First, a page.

There's no question that teaching hard lessons to your athletes with consequences can make all parties involved uncomfortable. No one likes having to suspend a player, reduce or eliminate their scholarship. However, we must be adamant that our administrators support both genders of coaches equally in these processes. If as a female coach your administration uses language that indicates you are expected to be "motherly", "more patient and supportive" while your male colleagues are permitted to use physical or verbal intimidation to get results without consequences, this is where we must highlight these issues and confront them.

When our athletes fail it is our job as coaches to then continue to present them with challenges and opportunities to be successful. Some of these challenges require having the athlete exposed to goal setting, limits, tough conversations about potential, and motivation.

Coaches, here are some additional points that we must address with our administrations and colleagues if we want to stop the mechanism of madness and ensure empowerment on both sides of the table. 1. MY COACH IS A "BULLY" The challenges are vast in coaching regardless of gender but let's not be dismissive of the wide range of perceptions and expectations by our athletes and how we as coaches are at risk. Ask yourself: Have I found myself refusing to let my athlete give up? Have I ever become frustrated with a talented player with a bad attitude? Have I pushed an athlete to not shy away from adversity or struggle? If you have done all of these, congratulations, you are coaching. However, if you have done even one of these, you are now eligible to be labeled a bully. Open up dialogue with both your administrators and your teams on their perceptions of "tough" and "over the top" by giving scenarios. Asking more questions as challenging this topic is a vehicle to offering both of these entities a gut-check in any existing prejudices and one-dimensional hardwired responses.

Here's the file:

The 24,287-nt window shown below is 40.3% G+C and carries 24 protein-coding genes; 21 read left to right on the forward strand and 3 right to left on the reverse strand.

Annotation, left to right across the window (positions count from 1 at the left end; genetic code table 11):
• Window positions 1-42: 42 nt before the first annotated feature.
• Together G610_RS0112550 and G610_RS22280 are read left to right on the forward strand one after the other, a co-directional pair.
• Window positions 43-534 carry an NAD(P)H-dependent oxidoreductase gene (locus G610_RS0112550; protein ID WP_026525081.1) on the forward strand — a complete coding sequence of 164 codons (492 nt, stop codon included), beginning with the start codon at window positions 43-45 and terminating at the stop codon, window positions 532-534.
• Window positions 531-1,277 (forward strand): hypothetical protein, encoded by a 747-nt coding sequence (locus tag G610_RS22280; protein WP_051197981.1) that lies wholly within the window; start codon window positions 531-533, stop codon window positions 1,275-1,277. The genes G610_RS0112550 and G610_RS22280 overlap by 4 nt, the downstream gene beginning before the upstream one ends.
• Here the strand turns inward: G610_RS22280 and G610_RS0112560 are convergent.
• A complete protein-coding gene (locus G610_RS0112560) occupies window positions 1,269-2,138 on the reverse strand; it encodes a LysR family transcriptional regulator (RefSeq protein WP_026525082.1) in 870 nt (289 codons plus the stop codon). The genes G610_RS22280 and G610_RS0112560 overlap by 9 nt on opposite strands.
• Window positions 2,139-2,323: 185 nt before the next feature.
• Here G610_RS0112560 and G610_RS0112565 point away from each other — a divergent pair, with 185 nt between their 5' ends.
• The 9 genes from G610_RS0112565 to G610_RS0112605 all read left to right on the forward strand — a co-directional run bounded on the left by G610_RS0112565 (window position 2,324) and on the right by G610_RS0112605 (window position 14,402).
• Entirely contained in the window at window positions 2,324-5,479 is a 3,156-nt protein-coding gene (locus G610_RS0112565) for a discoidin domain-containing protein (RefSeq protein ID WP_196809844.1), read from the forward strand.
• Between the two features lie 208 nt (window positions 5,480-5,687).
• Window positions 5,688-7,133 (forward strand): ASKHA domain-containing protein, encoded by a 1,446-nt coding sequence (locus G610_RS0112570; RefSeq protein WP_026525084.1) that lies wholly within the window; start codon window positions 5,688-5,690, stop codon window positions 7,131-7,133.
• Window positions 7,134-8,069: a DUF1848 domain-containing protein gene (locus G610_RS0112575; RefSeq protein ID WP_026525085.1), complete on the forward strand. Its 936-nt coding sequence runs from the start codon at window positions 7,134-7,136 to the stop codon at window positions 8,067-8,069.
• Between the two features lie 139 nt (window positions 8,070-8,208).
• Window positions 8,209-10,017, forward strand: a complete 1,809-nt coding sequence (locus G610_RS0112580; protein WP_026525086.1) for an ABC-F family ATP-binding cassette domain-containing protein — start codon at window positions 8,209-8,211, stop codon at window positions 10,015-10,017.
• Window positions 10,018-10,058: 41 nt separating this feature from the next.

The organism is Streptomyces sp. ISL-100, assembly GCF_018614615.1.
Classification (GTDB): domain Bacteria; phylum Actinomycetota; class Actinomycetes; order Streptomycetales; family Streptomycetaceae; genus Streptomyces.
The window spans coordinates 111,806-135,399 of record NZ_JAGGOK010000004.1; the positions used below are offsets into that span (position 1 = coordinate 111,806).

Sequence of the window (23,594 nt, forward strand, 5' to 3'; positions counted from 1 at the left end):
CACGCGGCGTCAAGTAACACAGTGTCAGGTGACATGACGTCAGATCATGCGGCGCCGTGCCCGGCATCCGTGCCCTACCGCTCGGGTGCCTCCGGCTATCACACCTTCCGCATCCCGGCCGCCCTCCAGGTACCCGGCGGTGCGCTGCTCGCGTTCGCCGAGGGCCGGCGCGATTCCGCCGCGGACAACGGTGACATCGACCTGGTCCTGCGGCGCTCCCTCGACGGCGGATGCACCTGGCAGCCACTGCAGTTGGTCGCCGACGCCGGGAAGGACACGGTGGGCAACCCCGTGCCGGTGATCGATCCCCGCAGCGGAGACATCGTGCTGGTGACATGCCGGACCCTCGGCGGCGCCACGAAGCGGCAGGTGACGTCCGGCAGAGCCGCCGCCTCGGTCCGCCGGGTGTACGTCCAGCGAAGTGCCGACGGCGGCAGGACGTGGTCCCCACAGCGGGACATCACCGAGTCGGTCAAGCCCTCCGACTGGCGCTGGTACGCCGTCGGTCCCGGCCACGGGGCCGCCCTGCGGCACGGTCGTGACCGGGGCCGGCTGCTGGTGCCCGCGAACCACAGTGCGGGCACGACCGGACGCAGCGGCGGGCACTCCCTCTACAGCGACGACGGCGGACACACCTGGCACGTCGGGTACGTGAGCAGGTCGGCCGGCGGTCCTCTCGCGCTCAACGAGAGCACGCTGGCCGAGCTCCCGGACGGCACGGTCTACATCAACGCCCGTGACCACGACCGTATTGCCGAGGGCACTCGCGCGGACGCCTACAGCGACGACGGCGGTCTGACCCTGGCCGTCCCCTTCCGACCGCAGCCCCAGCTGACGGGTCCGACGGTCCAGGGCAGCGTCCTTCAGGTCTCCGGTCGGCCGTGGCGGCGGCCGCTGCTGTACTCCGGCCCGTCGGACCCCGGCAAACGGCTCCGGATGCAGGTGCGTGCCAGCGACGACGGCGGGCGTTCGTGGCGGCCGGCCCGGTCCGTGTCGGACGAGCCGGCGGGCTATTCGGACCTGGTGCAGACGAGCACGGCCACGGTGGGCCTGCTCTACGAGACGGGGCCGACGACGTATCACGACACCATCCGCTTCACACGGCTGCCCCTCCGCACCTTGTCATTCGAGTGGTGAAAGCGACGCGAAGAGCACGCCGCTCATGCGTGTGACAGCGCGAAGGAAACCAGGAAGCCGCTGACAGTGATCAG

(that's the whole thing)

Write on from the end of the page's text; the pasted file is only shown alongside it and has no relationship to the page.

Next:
2. "COACH IS DIVIDING THE TEAM" When businesses want to be successful, management should allow their hardest workers to thrive by offering raises, recognition or promotions. This is widely accepted and understood in the corporate world. In athletics, when we recognize that certain athletes are going above and beyond, it should be our choice as coaches to recognize those players with something as basic as a conversation to let them know personally about how grateful we are for their hard work and that you see their progress.

If you have done this like I have, this doesn't mean that you are putting the rest of your athletes down. However, we must be prepared for the player or team perception that we are singling out "favorites". This is commonly referred to in coach abuse allegations as “dividing the team”. Again, present this scenario to your administration and to your team in the context of the bigger picture. This then becomes a means of understanding by your athletes that hard work is rewarded for those who go the extra mile and meant to push the ones who need to catch up. On the same note, with this communication, in the eyes of your athletic department you will be seen as using this method to preparing your athletes for the job market.